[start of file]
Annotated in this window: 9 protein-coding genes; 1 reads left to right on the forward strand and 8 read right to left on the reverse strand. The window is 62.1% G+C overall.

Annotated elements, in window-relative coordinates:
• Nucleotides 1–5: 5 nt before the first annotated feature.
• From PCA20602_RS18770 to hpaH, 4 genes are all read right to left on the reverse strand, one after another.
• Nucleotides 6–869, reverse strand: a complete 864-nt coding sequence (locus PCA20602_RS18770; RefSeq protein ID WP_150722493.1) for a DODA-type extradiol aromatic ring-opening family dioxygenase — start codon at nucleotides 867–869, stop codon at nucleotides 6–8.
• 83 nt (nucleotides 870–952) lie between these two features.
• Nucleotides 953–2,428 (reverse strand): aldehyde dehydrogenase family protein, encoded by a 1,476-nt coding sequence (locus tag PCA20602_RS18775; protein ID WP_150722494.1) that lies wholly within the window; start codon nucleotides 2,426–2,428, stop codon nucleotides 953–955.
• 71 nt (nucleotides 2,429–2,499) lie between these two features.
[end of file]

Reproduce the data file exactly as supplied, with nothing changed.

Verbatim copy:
Annotated in this window: 9 protein-coding genes; 1 reads left to right on the forward strand and 8 read right to left on the reverse strand. The window is 62.1% G+C overall.

Annotated elements, in window-relative coordinates:
• Nucleotides 1–5: 5 nt before the first annotated feature.
• From PCA20602_RS18770 to hpaH, 4 genes are all read right to left on the reverse strand, one after another.
• Nucleotides 6–869, reverse strand: a complete 864-nt coding sequence (locus PCA20602_RS18770; RefSeq protein ID WP_150722493.1) for a DODA-type extradiol aromatic ring-opening family dioxygenase — start codon at nucleotides 867–869, stop codon at nucleotides 6–8.
• 83 nt (nucleotides 870–952) lie between these two features.
• Nucleotides 953–2,428 (reverse strand): aldehyde dehydrogenase family protein, encoded by a 1,476-nt coding sequence (locus tag PCA20602_RS18775; protein ID WP_150722494.1) that lies wholly within the window; start codon nucleotides 2,426–2,428, stop codon nucleotides 953–955.
• 71 nt (nucleotides 2,429–2,499) lie between these two features.